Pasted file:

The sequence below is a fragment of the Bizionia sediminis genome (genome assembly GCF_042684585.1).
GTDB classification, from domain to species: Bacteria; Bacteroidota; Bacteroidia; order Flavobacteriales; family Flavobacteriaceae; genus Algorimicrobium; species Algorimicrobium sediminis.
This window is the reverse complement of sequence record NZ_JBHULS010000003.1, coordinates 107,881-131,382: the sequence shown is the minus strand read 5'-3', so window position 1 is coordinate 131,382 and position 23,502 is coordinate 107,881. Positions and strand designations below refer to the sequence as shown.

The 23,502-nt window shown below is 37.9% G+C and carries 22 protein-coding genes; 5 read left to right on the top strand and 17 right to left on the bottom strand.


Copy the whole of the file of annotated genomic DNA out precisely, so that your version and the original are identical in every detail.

The sequence below is a fragment of the Bizionia sediminis genome (genome assembly GCF_042684585.1).
GTDB classification, from domain to species: Bacteria; Bacteroidota; Bacteroidia; order Flavobacteriales; family Flavobacteriaceae; genus Algorimicrobium; species Algorimicrobium sediminis.
This window is the reverse complement of sequence record NZ_JBHULS010000003.1, coordinates 107,881-131,382: the sequence shown is the minus strand read 5'-3', so window position 1 is coordinate 131,382 and position 23,502 is coordinate 107,881. Positions and strand designations below refer to the sequence as shown.

The 23,502-nt window shown below is 37.9% G+C and carries 22 protein-coding genes; 5 read left to right on the top strand and 17 right to left on the bottom strand.